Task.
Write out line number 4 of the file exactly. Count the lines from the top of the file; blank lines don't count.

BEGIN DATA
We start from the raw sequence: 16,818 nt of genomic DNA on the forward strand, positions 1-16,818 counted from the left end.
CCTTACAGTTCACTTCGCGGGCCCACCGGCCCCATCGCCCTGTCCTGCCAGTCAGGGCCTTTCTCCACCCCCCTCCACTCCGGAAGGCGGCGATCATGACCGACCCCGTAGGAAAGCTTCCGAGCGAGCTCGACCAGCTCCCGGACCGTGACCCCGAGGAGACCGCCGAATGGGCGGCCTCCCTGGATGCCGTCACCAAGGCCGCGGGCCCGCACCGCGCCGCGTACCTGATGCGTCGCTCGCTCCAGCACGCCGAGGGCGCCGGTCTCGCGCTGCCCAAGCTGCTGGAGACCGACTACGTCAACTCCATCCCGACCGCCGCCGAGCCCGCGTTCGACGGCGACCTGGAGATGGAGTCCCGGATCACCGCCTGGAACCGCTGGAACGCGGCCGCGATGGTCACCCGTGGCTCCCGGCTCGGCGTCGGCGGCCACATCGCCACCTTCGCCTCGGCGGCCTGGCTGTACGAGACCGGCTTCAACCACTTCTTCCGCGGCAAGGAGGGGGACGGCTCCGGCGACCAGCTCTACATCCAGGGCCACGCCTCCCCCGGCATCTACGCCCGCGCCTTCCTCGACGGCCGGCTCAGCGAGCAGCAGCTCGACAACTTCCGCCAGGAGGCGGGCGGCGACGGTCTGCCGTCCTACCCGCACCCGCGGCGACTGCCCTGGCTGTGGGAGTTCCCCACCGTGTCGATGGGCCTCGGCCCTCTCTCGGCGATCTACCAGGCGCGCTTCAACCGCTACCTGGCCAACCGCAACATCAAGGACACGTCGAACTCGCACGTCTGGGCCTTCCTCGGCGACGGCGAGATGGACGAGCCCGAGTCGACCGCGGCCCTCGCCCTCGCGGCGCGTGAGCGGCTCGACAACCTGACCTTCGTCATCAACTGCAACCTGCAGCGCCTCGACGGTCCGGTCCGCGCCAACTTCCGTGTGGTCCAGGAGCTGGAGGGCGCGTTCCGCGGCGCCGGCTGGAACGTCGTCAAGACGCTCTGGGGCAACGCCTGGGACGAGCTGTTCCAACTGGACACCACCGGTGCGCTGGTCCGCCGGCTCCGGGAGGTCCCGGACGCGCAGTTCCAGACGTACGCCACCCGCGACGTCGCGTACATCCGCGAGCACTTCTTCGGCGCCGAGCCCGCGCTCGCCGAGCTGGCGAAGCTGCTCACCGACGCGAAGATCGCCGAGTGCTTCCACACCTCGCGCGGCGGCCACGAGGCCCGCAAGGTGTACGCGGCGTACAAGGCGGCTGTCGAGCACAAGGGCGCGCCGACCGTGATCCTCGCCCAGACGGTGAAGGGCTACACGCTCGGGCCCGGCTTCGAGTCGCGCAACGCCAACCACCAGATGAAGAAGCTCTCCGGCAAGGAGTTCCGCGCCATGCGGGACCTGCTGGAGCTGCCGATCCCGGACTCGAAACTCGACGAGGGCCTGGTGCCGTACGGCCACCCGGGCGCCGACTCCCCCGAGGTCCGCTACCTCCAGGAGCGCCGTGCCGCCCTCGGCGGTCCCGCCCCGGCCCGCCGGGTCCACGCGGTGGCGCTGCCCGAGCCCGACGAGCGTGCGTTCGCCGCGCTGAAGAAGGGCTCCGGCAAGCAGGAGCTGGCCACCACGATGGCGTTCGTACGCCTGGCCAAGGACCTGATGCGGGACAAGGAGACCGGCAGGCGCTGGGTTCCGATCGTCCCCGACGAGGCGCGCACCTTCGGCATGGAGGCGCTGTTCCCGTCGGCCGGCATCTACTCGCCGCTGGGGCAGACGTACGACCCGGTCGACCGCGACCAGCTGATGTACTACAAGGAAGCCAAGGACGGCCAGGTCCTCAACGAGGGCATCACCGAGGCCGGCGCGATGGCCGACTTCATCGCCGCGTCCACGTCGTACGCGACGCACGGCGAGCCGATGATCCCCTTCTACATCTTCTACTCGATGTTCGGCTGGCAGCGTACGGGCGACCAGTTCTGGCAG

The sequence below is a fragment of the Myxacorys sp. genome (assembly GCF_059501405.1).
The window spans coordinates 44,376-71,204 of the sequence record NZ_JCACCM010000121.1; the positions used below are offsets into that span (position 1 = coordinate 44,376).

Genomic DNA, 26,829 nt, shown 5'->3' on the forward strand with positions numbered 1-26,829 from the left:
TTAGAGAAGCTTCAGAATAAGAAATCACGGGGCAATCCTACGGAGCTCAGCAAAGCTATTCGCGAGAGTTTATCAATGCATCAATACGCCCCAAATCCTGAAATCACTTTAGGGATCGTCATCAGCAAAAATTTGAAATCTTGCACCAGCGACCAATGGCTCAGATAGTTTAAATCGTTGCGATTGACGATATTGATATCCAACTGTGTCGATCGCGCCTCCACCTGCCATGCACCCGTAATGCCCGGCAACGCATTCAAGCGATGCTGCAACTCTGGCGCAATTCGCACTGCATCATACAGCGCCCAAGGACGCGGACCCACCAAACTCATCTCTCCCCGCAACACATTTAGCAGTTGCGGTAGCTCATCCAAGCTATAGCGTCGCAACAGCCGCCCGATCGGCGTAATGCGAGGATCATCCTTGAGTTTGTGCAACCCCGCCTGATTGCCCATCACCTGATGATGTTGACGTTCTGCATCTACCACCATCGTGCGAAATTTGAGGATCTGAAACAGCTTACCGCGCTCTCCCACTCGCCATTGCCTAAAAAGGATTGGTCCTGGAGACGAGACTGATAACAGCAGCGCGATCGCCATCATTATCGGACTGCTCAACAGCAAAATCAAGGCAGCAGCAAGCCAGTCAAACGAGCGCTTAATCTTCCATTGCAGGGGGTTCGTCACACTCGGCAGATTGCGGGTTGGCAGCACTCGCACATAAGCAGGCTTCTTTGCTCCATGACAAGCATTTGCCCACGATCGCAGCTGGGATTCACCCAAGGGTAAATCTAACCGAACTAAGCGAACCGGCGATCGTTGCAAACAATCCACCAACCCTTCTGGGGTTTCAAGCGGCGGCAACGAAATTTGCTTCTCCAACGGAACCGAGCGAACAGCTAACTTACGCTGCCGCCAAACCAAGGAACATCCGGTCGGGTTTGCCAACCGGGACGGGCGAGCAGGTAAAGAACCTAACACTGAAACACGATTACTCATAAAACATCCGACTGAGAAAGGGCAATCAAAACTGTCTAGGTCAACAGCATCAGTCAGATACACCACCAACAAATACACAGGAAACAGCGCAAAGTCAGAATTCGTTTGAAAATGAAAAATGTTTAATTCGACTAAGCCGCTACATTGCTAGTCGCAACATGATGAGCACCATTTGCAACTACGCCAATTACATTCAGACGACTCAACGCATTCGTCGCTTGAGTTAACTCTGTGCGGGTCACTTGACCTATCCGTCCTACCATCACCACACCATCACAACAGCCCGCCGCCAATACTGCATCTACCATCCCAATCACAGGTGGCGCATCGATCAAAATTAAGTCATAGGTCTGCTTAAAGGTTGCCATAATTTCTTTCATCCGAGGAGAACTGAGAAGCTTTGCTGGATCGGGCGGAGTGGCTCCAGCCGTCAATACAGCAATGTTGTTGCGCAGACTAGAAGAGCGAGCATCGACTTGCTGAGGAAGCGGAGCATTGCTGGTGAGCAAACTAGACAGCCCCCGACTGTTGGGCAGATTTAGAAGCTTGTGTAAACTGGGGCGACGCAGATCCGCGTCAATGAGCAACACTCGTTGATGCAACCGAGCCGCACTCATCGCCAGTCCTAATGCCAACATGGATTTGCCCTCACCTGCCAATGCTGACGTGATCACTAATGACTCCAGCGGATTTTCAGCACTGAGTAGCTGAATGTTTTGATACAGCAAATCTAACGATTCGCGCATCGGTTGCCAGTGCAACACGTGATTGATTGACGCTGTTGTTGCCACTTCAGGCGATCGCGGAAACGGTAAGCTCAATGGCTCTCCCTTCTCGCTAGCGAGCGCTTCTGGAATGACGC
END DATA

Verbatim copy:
The window spans coordinates 44,376-71,204 of the sequence record NZ_JCACCM010000121.1; the positions used below are offsets into that span (position 1 = coordinate 44,376).